At present in Mexico, according to the Secretaría de Hacienda y Crédito Público (SHCP) (Ministry of Finance and Public Credit), it is estimated that money laundering amounts to at least 10 billion dollars a year, which represents 3.6 percent of the country’s Producto Interno Bruto (PIB) (Gross Domestic Product).
“To combat this, in July 2013, the Ley Federal para la Prevención e Identificación de Operaciones con Recursos de Procedencia Ilícita (Federal Law for the Prevention and Identification of Operations with Resources of Illicit Origin) came into force. Colloquially known as the Ley Antilavado de Dinero (Anti-Money Laundering Law), its main objective is to prevent and detect acts or operations that involve resources of illicit origin,” explains Débora Espinosa, an independent bilingual lawyer, who in this second part of her interview with Vallarta Real Estate Guide analyzes this legal mechanism that represents a breakthrough in Mexican legislation.
Main Objectives of the Anti-Money Laundering Law
This law imposes on individuals the obligation to inform the Unidad de Inteligencia Financiera (UIF) (Financial Intelligence Unit), which is part of the SHCP, of all activities considered to be Vulnerable. In addition, they must verify and collect information from the people with whom they carry out such operations, in order to identify those responsible for illegal acts.
“One of the first activities that business entities must perform is the appointment of a compliance officer. If this is not done, those responsible before the authorities for non-compliance with the provisions of the law would be, among others, the company’s directors and administrators,” emphasizes Espinosa.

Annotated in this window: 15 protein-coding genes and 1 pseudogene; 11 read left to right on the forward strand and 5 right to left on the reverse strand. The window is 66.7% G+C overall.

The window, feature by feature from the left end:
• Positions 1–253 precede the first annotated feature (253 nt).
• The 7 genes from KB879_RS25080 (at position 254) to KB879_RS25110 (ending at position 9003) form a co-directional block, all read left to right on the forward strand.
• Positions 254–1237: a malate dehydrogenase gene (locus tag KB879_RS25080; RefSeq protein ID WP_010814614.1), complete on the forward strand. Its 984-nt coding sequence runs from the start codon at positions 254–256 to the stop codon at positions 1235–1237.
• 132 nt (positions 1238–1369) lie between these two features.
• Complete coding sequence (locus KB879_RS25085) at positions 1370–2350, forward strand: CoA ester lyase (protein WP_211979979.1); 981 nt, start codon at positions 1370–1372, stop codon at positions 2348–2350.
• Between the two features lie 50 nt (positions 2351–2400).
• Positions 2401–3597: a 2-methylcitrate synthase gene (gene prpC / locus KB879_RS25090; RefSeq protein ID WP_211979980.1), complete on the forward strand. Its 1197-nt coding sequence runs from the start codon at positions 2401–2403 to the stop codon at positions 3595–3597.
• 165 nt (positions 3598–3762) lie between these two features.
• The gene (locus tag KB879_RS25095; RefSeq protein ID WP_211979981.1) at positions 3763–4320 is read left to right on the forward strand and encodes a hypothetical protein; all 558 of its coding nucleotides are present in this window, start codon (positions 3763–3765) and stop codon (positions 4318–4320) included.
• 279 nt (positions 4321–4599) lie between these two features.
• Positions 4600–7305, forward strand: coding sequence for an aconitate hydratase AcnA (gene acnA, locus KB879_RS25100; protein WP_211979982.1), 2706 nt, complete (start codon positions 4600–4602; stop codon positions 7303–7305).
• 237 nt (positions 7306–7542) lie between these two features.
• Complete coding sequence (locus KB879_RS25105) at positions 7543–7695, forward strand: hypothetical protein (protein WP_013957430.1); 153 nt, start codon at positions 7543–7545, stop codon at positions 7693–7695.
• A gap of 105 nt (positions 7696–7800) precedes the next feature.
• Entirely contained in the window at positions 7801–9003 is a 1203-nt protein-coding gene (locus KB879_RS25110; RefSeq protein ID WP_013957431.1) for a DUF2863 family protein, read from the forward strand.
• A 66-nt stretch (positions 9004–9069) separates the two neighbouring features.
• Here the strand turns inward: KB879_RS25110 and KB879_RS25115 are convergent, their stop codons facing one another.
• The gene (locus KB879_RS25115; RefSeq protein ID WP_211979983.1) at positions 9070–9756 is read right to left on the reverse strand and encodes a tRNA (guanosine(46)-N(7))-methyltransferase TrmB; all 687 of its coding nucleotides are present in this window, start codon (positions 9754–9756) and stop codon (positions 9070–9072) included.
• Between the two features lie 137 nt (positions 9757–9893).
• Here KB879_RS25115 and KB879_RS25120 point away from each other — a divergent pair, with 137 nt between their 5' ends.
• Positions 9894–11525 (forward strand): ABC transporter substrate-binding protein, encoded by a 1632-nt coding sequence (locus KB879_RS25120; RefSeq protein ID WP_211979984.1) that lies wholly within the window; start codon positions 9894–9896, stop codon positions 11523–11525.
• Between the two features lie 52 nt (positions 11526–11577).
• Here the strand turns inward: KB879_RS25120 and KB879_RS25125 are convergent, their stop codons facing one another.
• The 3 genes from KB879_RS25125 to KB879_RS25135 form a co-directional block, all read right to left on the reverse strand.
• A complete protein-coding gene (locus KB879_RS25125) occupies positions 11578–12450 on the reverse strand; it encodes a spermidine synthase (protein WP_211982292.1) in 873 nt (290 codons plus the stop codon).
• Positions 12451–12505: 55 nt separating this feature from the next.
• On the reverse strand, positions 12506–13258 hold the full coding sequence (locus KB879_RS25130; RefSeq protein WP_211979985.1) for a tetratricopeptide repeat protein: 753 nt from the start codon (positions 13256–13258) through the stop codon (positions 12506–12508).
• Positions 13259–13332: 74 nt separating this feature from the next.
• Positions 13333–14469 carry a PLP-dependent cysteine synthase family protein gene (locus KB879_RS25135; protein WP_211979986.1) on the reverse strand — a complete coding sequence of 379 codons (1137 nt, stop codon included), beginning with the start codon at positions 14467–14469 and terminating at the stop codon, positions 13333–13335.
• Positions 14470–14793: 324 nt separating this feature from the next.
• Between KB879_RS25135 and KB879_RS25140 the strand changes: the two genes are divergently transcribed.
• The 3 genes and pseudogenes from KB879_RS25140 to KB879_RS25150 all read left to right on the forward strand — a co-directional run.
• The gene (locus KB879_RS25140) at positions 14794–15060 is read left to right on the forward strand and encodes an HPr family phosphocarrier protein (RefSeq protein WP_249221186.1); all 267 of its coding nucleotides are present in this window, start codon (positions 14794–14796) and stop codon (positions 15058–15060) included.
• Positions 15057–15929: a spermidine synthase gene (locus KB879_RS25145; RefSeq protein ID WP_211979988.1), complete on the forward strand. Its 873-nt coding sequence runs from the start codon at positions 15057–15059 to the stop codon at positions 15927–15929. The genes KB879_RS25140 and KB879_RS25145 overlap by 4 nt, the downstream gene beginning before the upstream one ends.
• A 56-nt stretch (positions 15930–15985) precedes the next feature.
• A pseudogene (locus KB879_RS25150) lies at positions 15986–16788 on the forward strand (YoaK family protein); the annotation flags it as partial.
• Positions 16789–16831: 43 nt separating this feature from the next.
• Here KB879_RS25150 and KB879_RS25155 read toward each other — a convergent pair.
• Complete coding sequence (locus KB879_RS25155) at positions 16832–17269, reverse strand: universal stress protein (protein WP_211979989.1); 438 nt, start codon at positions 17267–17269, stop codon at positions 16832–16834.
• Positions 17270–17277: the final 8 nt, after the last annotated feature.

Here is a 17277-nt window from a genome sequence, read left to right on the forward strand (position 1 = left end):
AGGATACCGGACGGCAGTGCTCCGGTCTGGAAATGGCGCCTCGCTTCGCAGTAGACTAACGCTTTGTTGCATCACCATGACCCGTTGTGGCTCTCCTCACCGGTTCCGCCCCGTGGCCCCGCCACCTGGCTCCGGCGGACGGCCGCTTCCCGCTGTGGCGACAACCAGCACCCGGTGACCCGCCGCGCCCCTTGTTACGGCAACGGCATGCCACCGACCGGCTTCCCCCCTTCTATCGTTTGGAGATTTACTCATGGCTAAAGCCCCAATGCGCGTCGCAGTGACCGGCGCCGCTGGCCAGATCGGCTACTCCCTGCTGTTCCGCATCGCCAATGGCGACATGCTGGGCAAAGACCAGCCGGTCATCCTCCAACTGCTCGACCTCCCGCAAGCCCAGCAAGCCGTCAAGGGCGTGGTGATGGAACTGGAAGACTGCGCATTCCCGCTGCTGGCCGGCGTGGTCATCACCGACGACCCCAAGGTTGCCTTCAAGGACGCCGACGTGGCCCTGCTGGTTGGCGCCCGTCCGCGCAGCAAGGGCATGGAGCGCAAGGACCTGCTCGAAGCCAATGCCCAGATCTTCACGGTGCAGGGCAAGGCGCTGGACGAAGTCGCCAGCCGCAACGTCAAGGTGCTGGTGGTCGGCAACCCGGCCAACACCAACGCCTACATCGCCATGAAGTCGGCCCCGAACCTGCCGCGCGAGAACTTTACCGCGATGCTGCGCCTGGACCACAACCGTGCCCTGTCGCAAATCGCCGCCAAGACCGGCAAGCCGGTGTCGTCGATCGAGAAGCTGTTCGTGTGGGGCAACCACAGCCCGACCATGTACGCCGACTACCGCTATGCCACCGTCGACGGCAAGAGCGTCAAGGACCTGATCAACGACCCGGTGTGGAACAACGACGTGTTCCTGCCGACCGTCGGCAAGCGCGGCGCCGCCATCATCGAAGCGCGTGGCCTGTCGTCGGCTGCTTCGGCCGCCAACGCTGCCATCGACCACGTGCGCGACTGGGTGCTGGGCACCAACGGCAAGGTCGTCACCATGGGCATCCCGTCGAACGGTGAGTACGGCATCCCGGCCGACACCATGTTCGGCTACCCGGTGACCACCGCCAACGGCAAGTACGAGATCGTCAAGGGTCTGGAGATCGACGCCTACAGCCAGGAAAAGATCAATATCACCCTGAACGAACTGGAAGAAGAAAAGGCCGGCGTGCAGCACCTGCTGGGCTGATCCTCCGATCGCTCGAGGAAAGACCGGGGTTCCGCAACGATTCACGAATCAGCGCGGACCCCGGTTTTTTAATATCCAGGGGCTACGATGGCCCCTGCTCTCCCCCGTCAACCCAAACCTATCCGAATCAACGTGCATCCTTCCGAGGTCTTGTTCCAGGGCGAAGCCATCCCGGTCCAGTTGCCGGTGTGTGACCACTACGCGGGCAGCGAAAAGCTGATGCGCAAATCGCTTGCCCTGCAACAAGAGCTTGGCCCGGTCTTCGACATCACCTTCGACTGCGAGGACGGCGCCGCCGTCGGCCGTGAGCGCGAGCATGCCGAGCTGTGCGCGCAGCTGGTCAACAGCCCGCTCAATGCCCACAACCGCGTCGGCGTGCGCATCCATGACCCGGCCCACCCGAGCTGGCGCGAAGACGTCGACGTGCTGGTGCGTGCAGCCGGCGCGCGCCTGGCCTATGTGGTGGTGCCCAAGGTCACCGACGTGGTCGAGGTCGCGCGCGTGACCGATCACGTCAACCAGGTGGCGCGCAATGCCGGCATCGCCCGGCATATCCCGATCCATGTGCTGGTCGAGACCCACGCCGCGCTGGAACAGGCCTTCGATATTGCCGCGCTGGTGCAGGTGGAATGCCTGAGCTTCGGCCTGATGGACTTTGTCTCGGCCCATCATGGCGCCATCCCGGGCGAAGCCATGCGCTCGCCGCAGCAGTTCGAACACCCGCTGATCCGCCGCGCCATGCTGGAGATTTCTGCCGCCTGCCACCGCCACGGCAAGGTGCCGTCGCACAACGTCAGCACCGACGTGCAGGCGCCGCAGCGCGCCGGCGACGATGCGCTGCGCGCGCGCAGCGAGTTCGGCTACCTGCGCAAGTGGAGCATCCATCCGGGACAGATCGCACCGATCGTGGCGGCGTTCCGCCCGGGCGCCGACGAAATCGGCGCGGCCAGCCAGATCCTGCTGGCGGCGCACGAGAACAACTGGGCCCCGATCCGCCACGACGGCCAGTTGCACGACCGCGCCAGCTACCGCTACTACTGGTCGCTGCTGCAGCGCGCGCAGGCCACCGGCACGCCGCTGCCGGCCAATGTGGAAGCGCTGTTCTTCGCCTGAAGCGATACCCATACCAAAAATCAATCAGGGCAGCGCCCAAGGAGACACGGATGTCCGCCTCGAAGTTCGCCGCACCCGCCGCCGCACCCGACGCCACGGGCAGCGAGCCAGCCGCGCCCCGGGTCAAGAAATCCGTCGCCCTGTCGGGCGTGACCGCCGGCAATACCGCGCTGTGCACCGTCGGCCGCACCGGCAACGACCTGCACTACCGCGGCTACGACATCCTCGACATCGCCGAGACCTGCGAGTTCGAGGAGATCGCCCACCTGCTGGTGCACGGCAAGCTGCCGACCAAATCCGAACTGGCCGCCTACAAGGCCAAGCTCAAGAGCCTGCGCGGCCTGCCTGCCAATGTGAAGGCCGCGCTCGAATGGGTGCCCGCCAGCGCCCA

“This type of activity is a concept provided for by the Anti-Money Laundering Law and serves to determine whether or not a person is obliged to comply with said prerogative,” explains our expert. The normative assumptions considered are the following:
Authorities Involved in the Anti-Money Laundering Law
Obligations for Those Who Perform Vulnerable Activities
“In fact, legal entities that carry out Vulnerable Activities must designate before the SHCP a representative in charge of complying with the obligations derived from the Anti-Money Laundering Law. As long as there is no representative or the designation is not up to date, compliance with the obligations shall be the responsibility of the members of the administrative body or the sole administrator of the business entity.”
“Those who carry out Vulnerable Activities must submit to the SHCP the corresponding notices, no later than the 17th day of the immediately following month, as corresponds to the month in which the operation was carried out. The presentation of the notices will be made through electronic means and in the official format established by the Ministry of Finance.”
The notices must contain the following:
“Because real estate agents are only required to send the notice to the SHCP when the operations exceed 678,032 pesos, the real intention with this law is that the real estate professional serves as a sensor so that the federal authority can detect any money laundering operation that is being carried out through the marketing of properties,” concludes our expert.
In any legislation, there is always a penalty for non-compliance. If, for any reason, all of the above is not observed and/or complied with, the Federal Law for the Prevention and Identification of Operations with Resources of Illicit Origin carries a fine ranging from 2,000 to 10,000 minimum wages in force in Mexico City. The first time, a notification is received as a warning of non-compliance, and in the event of a repeat offense, the corresponding punishment is applied.